This doesn't mean that Psychonauts 2 doesn't have issues. The most glaring one I find is that the game takes a lot less risks. While the first game was dark and discussed themes that aren't generally seen in gaming (Like parental abuse, mental disorders, bullying, etc.) Psychonauts 2 goes for a larger-than-life political intrigue, which, while effective, is much more "safe" and less prone to being cancelled by the twitter horde. In that vein, while the adult characters are all great, the Planeteers interns are absolutely forgettable compared to the campers from the first game. Besides being designed by comitee as fuck, they are only relevant for 30 minutes at the beginning and 30 minutes at the end. And the "Big Damn Heroes" moment at the end would have been much, much, much more effective if the ones rescuing you from Maligula were the Psychic Six, who love her and (in the case of Ford) care for Raz instead of those guys whose only contribution to the game was being annoying.

Given the rave reviews, a Psychonauts 3 is probably inevitable. I would love for it to be again more risky and "dark", like the first entry, but that's not going to happen given, well, 2022. But as long as it's as high-quality as Psychonauts 2 I won't miss it for the world.

SteamDeck: With some compromises, the game can be run at 60fps. You can safely run it at 40fps in High settings by lowering the resolution scale. It will look blurry but still amazing.

My Score: 🌟🌟🌟🌟🌟

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42. Spider-man Remastered

29:48h. 92% complete, Amazing difficulty.

This review, but with better graphics.

SteamDeck: It's almost impossible to hit 60fps without it looking like a blurry mess. However, you can hit 30fps and have it look better than the original PS4 version. With med settings and FSR 40/45fps are feasible. What an incredible little machine.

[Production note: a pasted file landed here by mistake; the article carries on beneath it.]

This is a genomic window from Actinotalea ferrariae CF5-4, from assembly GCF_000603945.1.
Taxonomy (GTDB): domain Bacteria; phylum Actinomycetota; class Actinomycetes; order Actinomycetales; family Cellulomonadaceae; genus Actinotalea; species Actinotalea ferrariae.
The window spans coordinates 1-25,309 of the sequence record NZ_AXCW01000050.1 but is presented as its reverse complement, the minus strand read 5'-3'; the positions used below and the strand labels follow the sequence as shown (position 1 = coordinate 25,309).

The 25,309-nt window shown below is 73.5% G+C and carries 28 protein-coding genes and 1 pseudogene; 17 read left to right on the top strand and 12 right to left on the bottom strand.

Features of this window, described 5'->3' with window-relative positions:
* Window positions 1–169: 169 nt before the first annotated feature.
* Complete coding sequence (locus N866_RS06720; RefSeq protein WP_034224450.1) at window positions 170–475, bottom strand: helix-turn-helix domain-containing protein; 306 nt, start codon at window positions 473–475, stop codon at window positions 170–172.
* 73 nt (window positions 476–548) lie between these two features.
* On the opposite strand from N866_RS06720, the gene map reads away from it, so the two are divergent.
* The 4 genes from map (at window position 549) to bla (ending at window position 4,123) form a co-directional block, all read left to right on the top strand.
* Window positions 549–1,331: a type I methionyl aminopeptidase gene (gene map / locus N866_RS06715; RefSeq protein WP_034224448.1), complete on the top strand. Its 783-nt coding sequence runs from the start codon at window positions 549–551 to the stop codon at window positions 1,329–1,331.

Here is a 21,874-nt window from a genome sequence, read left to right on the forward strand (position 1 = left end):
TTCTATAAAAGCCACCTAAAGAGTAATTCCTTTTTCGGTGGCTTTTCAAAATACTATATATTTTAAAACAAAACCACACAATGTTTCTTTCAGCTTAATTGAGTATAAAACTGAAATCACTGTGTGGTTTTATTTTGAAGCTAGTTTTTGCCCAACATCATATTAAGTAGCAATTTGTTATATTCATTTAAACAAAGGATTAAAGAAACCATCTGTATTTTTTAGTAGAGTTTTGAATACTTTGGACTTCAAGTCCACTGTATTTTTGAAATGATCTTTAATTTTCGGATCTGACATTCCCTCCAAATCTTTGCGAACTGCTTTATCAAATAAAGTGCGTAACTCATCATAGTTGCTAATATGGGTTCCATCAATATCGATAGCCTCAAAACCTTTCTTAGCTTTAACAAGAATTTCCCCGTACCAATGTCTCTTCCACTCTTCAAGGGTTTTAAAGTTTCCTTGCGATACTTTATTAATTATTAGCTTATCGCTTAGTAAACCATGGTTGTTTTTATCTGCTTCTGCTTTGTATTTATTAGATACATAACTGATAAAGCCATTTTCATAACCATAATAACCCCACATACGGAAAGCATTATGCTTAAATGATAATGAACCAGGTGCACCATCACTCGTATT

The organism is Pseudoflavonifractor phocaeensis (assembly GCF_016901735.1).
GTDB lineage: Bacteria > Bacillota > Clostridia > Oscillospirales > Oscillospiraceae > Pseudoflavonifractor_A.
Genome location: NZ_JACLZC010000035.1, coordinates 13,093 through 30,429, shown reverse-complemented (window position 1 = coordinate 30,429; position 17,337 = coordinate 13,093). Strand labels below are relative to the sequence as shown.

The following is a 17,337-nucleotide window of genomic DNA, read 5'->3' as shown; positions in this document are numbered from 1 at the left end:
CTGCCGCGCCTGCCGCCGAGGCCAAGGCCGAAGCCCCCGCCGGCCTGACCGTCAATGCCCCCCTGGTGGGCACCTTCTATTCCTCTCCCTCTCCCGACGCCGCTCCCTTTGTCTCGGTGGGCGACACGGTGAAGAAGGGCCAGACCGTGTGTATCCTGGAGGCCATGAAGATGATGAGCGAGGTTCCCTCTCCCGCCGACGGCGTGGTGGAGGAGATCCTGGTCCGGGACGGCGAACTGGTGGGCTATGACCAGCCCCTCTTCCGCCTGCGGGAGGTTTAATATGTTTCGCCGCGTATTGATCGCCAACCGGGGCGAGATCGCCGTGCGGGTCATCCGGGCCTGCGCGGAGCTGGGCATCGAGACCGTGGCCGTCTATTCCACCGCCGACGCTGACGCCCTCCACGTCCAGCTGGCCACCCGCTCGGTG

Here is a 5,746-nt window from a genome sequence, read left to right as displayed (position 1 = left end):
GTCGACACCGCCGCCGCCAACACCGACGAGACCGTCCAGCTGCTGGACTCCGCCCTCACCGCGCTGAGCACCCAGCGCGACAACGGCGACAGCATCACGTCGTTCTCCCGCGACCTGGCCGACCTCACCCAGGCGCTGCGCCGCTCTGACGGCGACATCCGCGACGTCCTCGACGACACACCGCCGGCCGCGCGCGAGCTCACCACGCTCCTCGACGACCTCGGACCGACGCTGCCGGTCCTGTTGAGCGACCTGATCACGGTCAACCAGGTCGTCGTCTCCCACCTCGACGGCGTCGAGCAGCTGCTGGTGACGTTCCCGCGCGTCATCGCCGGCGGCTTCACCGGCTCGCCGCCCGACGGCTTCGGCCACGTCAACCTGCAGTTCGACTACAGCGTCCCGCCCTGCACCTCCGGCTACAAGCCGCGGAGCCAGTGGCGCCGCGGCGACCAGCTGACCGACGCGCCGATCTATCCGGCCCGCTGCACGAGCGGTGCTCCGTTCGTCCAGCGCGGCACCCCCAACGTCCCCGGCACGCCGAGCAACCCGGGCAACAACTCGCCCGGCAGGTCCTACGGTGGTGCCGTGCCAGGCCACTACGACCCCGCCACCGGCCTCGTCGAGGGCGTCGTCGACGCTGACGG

My Score: ★★★★★

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43. Two Point Campus

59:12h. Three stars in all Campus (Campuses? Campii?)

This is a weird one. I remember enjoying the game thoroughly while I was playing it, but after I'm finished I realized that I don't have much to say about it. Is it good? Yes. Is it worth your time? Absolutely. It's a fun builder, with great humor, a flawless gameplay loop, and lots of stuff to do and discover; it manages to keep itself fresh from beginning to end by introducing new mechanics in almost every level, so it keeps you on your toes - and then the last level is a "final exam" type where you more or less can choose what mechanics you want to use to accomplish the tasks presented to you. In my opinion, this is great game design.

The thing is... TPC is very aseptic. Just like it happened to me with Psychonauts 2, I feel it's not taking risks. Everything, from the NPC design to the radio chatter, feels very "clean and shiny". It's not a bad thing per se. It's just that I feel TPC looks like a game someone would play in a sitcom or in a photo from a catalogue. Which is fine, really. It doesn't make it any worse. It just lacks that spark of joy. But it's still an impeccable game, both technologically and gameplay-wise. Maybe I'm just getting old. I'm going to call this sort of flawless, flavourless aesthetic "Ikea Gaming" from now on.

SteamDeck: Works surprisingly well! The game has controller-specific controls which take some time to get used to, but once you do the game handles really well. With Medium details the FPS suffers when your campus gets large, but it never gets unplayable.

My Score: ★★★★

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44. House Flipper

26:54h. Finished all jobs, "flipped" like half of the available houses.